The Complete Guide to Qualitative Market Research

The Complete Guide to Qualitative Market Research

Qualitative research is one of the most prominent research methods in the ever-increasing research sphere. Running counter to quantitative research, qualitative research encompasses a distinct set of differentiating qualities (no pun intended). These attributes prove that these two methods ought not to be used interchangeably.

So what exactly is qualitative research? At a glance, this type of research method seeks to gather in-depth data about a phenomenon without focusing on numerical data or on quantities.

But there is much more to this kind of study method. Learn holistically about qualitative market research with this complete guide.

What Defines & Makes Up Qualitative Research?

Qualitative research is centered around experiences, ideas and opinions. As such, it does not focus on statistical or quantitative outcomes. Instead, it seeks out an in-depth understanding of an issue, occurrence or phenomenon.

Thus, this research method zeroes in on the “what” and more importantly, the “why” of a research subject. (Unlike quantitative research, which focuses on the “how much”).

Here are some of the applications of qualitative research:

  • Understanding an issue in greater depth

  • Finding the reason behind an occurrence (whether it’s desirable or undesirable)

  • Uncovering trends in target market opinions

  • Forming educated solutions to address customer/studied subject concerns

  • Discovering the causes of certain actions

Qualitative research generally relies on a smaller sample size in order to get a deep read of happenings, causes and motivations. This kind of research method functions through the usage of open-ended and exploratory questions.

Understanding the “why” behind an issue is then used to make decisions on how to resolve the issue or how to improve on an existing productive situation.

Qualitative data must occur in natural environments. This denotes a kind of environment in which participants discuss their opinions at length and at ease, which researchers use to gain deeper knowledge and form inferences around a topic.

Prior to the internet, this kind of research was conducted in-person, but with the advent of the internet and innovations in market research, qualitative data has been collected online. The digital space can also serve as a natural environment.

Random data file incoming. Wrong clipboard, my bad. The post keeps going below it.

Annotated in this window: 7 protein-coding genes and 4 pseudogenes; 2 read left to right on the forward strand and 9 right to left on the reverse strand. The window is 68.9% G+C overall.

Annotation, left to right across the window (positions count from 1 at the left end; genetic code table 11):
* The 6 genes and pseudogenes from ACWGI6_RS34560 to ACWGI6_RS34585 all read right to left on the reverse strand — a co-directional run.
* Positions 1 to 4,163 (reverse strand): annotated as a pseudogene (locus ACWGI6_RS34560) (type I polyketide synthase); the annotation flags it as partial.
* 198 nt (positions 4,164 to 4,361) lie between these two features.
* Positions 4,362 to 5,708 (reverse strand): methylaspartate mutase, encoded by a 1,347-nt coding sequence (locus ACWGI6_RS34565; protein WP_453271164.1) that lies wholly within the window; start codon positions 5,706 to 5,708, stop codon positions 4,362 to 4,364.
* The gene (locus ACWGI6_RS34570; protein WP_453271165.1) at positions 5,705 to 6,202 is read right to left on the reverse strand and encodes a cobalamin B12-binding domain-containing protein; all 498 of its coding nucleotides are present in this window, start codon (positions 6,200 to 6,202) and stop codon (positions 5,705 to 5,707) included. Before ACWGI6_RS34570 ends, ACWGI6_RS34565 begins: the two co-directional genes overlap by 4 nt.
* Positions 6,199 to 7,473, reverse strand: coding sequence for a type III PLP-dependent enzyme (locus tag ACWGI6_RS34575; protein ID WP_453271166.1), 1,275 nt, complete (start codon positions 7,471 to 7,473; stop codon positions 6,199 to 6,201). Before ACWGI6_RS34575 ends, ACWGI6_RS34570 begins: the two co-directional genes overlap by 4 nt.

The Five Main Types of Qualitative Research

Just as with quantitative research, there is not a single approach to conducting qualitative research. On the contrary, there are five main varieties of performing qualitative research. Aside from their methodology, these sub-categories also seek different types of answers and conclusions.

1. Narrative Research

This research is used to form a cohesive story, or narrative, by way of consolidating several events from a small group of people. It involves running in-depth interviews and reading up on documents featuring similar actions as a means of theme-searching.

The point of this is to discover how one narrative is shaped by larger contextual influences. Interviews should be conducted for weeks to months and sometimes even for years. The narrative that the researcher uncovers does not have to be presented in sequential order.

Instead, it should be projected as one with defined themes that attempt to reconcile inconsistent stories. This method can highlight the research study’s ongoing challenges and hardships, which can be used to make any improvements.

2. Ethnographic Research

The most common qualitative research method, ethnography relies on entrenching oneself in various participant environments to extract challenges, goals, themes and cultures.

As the name suggests, it involves taking an ethnographic approach to research, meaning that researchers would experience an environment themselves to draw research. Using this firsthand observation, the researcher would not need to then rely on interviews or surveys.

This approach may seem to be far-fetched where market research is concerned, but it is doable. For example, you’d like to see the effectiveness or frustration that customers face when using your product. Since you can’t follow them home, you can request videos that show them using it. Many big brands have call-outs on their websites (ex: on product pages) for their customers to send in videos of their interactions with the products.

3. Phenomenological Research

This qualitative method entails researchers having to probe a phenomenon or event by bringing lived experiences to light and then interpreting them. In order to achieve this, researchers use several methods in combination.

These include conducting surveys, interviews and utilizing secondary research such as available documents and videos on the studied phenomenon. Additionally, as in ethnographic research, phenomenological research involves visiting places to collect research.

These will help you understand how your participants view your subject of examination. In turn, you will gain insight into the participants’ motivations.

In this research type, you would conduct between 5 and 25 surveys or interviews, then peruse them for themes. Once again, you would scrutinize experiences and sentiment over numerical data.

4. Grounded Theory Research

In contrast to phenomenological research, which seeks to fully form the core of an issue, grounded theory attempts to find explanations (the why) behind an issue. To achieve this, researchers use interviews, surveys and secondary research to form a theory around the issue/occurrence.